No Time to Die Cary Joji Fukunaga (USA; 2021;) Daniel Craig, Lea Seydoux
viewed Tyneside Cinema 26 Oct 2021; ticket £10:75
time to get a life
Everything in this movie looked old and tired, including Dan our Man with license to massacre (Judging by the cadaver count). I see Danny Boyle backed out of directing this bean fest claiming a dispute about the script. Perhaps it was about script, as following the superhero trend, 007 scripts have become ever more incoherent, falling back on the action rather than plot to fill out the scenario…/
……perhaps Boyle was just being diplomatic: the Bond franchise has never been about the scripts; all that’s required is an excuse to move through the gears, to transpose the action from one scenic trope to another from one set piece to another with the actor playing Bond to deliver panache style self belief and of course that ‘MUSIC’…
…may be Danny Boyle’s action was motivated by what he saw when putting the production together. Not just the script, everything in the mix looks tired and second rate. Daniel Craig, however benignly one’s gaze falls upon him, simply looks old. The continuity device of linking up Craig and Sioux from Spectre is a crumbly device as Craig’s ‘Bond’ bonds with his family as a means of dignifying his ageing in this typical old boy Hollywood relationship.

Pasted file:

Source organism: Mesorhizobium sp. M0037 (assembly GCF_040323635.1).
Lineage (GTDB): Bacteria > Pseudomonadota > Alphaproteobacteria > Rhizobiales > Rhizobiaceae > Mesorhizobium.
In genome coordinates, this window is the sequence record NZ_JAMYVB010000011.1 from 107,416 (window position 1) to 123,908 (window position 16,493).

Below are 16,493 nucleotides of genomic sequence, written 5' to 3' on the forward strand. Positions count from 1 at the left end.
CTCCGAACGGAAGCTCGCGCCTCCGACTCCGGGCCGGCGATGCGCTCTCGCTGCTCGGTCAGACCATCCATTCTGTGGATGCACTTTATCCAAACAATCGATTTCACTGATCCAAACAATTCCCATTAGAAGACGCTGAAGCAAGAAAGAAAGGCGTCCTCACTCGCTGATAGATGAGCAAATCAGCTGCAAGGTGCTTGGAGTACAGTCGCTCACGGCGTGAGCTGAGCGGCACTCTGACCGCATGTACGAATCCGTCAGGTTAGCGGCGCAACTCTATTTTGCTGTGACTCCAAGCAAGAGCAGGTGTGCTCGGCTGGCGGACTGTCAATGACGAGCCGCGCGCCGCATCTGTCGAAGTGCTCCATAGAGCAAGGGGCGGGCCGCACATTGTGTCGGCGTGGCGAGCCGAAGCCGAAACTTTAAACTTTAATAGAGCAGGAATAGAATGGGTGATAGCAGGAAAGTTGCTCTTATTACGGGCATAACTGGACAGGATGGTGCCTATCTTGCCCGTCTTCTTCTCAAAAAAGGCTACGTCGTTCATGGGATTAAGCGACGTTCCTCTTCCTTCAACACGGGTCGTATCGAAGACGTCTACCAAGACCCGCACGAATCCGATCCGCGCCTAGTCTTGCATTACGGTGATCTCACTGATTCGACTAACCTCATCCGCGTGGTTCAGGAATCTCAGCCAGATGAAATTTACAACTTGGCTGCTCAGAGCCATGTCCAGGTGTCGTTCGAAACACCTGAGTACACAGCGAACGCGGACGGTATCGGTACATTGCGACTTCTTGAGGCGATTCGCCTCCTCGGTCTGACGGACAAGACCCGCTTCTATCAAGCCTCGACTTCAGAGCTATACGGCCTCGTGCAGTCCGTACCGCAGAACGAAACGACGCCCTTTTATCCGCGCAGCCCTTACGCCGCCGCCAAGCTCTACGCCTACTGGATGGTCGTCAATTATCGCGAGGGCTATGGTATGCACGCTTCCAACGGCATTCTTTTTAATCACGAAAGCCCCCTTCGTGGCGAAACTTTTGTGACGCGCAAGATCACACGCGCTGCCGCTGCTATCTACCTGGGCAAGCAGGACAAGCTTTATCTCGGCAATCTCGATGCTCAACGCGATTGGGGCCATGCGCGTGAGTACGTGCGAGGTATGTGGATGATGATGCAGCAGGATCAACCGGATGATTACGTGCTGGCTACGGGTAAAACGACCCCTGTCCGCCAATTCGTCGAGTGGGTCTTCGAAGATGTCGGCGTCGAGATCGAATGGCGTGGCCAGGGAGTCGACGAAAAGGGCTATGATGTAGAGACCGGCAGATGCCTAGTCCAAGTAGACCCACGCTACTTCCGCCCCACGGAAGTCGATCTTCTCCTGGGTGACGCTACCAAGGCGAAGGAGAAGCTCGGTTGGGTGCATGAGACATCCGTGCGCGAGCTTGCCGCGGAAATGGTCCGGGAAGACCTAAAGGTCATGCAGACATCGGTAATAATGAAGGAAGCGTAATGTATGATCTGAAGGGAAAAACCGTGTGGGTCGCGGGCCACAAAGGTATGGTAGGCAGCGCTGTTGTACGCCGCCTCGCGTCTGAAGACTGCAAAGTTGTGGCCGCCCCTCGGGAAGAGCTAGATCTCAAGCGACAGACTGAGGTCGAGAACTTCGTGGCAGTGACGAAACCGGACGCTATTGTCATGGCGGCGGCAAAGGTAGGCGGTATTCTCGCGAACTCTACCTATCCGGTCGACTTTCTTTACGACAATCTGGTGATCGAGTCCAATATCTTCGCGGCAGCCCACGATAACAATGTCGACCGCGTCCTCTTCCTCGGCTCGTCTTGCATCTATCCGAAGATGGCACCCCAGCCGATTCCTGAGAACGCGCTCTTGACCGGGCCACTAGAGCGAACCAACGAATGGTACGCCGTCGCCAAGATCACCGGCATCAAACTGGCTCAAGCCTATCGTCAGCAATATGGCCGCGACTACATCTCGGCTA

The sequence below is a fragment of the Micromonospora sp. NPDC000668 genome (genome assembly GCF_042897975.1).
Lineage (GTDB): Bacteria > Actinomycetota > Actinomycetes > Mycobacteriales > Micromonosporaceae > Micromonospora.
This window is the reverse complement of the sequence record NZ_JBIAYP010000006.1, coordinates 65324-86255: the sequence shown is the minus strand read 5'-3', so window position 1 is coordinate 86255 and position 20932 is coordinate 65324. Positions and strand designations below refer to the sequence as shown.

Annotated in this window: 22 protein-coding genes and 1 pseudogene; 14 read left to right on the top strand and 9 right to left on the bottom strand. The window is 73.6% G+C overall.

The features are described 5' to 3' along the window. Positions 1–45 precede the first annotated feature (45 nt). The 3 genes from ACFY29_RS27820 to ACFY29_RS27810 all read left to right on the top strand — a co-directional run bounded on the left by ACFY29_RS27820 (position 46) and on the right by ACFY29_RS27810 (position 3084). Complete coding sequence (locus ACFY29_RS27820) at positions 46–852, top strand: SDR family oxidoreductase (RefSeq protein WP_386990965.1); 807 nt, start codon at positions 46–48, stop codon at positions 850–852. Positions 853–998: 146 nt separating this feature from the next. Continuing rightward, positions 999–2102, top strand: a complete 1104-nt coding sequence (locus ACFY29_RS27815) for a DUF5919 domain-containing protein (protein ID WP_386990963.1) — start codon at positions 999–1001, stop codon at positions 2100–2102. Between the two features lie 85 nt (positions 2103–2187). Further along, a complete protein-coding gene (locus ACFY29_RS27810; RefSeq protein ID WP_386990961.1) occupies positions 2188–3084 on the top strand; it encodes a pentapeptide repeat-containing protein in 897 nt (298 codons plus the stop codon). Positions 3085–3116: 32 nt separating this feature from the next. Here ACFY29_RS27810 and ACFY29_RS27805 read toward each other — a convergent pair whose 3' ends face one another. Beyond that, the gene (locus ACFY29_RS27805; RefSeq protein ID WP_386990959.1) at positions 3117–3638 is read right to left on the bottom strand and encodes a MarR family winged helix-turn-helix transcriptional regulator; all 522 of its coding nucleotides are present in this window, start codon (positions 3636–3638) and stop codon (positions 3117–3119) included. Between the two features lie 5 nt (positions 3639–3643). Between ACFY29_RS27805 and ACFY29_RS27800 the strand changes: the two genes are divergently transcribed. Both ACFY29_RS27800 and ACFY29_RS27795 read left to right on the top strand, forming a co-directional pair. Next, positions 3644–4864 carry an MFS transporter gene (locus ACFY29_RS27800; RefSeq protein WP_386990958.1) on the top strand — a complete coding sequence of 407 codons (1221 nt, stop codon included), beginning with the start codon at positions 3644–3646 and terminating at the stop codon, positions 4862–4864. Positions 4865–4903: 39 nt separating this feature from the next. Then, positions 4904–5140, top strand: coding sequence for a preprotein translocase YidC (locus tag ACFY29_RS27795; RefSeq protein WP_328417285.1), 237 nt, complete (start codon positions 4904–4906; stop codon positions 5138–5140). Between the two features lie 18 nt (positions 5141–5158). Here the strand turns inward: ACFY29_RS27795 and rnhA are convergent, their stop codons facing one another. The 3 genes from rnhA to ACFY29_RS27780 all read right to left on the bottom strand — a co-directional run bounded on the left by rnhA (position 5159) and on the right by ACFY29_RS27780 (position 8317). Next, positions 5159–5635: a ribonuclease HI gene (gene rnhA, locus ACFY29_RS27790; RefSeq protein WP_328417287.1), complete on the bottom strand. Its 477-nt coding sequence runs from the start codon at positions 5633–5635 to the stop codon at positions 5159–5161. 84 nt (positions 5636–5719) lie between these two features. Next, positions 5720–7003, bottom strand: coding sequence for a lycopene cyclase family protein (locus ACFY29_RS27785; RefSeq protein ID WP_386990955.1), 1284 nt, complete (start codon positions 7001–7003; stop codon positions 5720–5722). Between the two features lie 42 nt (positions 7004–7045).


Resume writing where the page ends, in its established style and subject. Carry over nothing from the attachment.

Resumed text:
The set piece action sequences that are defining of the franchise come across as crass retreads, borrowed stagings that are lacking originality and flare. And it looks like things have been staged on the cheap, in short: “Miss Money-Penny Pinched.”
In ‘No Time to Die’ Bond survives as a Relique de Cinema. The release of each new movie is like one of those old religious feast days, when they bring out a vial of a Saint’s coagulated blood and with incantation and gesture raise it up before the assembled faithful that they may witness its liquefaction before putting it back in the cupboard. What is actually seen may be open to debate, but the faithful depart satisfied their belief renewed, waiting on the next annual display of the spectacle.
Thinking in these terms the Broccoli family, need to think about pumping fresh blood into their franchise. There are only so many times the faithful will pay good money to see a film of coagulated goo: next time the blood needs to flow. As a franchise that has reinvented itself through some 60 years, this is something the producers have been able to achieve more than once.